A Good Birth
Helen Castor reveals how the moment of labour and birth was one of the most dangerous times for a medieval woman, with no antiseptics or anaesthetics available.
For a medieval woman approaching the moment of labour and birth, there were no antiseptics to ward off infection or anaesthetics to deal with pain. Historian Helen Castor reveals how this was one of the most dangerous moments a medieval woman would ever encounter, with some aristocratic and royal women giving birth as young as 13. Birth took place in an all-female environment and the male world of medicine was little help to a woman in confinement. It was believed that the pains of labour were the penalty for the original sin of humankind - so, to get through them, a pregnant woman needed the help of the saints and the blessing of God himself.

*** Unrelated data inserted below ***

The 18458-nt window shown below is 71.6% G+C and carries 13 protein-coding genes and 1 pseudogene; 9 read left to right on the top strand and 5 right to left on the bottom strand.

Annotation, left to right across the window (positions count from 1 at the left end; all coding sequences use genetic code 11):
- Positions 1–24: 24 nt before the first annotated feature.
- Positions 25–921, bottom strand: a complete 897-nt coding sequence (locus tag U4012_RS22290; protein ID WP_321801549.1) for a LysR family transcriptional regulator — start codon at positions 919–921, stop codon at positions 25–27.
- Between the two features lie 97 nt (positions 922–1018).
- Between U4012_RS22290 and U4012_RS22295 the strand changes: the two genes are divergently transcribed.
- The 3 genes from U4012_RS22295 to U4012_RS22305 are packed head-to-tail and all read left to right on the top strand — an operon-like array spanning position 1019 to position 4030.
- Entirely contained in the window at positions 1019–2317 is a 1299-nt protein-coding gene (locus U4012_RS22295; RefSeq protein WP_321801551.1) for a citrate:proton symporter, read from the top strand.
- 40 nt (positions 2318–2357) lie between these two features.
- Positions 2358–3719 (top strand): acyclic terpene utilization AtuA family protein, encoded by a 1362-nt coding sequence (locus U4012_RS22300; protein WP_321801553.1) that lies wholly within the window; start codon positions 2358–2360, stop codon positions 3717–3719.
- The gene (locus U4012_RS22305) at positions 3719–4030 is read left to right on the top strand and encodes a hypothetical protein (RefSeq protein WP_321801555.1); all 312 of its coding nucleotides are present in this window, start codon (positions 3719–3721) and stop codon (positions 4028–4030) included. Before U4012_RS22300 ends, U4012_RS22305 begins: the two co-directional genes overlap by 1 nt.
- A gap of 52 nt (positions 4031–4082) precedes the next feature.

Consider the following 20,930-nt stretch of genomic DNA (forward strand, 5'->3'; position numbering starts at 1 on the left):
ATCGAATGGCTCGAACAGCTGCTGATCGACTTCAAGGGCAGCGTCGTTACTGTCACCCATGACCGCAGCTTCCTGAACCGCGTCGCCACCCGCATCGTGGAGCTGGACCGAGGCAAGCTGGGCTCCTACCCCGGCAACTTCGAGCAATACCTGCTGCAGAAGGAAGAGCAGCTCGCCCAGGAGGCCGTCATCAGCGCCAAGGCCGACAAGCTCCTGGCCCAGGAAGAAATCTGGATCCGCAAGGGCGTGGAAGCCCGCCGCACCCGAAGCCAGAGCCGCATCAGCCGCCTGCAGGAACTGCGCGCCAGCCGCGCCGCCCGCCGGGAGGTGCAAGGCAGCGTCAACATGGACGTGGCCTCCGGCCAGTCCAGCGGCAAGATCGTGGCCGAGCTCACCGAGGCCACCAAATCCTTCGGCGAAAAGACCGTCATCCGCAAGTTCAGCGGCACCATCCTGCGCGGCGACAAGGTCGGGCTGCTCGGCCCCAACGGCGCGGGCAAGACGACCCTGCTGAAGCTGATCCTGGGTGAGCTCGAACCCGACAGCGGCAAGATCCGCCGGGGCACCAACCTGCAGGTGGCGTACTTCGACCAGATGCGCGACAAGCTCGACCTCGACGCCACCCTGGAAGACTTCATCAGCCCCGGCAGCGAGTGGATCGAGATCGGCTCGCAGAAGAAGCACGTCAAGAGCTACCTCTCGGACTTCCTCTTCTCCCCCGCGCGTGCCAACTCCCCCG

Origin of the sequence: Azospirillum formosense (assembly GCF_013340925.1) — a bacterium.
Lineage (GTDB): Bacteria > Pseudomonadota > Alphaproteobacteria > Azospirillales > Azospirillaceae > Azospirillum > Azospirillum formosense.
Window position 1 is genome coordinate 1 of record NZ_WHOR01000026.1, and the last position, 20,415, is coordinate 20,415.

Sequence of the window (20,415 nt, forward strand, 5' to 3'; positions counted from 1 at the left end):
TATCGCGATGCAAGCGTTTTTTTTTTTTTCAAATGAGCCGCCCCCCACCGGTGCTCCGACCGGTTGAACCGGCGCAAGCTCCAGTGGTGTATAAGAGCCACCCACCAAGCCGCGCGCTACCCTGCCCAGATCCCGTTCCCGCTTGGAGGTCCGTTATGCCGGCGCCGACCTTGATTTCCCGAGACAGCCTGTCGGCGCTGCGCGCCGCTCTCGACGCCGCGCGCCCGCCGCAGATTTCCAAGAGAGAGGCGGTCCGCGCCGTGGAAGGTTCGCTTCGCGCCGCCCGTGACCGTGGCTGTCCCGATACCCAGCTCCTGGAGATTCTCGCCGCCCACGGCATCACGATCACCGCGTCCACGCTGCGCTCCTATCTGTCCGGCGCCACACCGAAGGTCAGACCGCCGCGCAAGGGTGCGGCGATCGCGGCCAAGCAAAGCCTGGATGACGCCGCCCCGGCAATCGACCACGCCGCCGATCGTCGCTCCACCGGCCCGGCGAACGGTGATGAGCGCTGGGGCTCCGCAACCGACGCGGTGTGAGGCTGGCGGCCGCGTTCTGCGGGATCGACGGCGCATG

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|Series Producer||Lucy Swingler|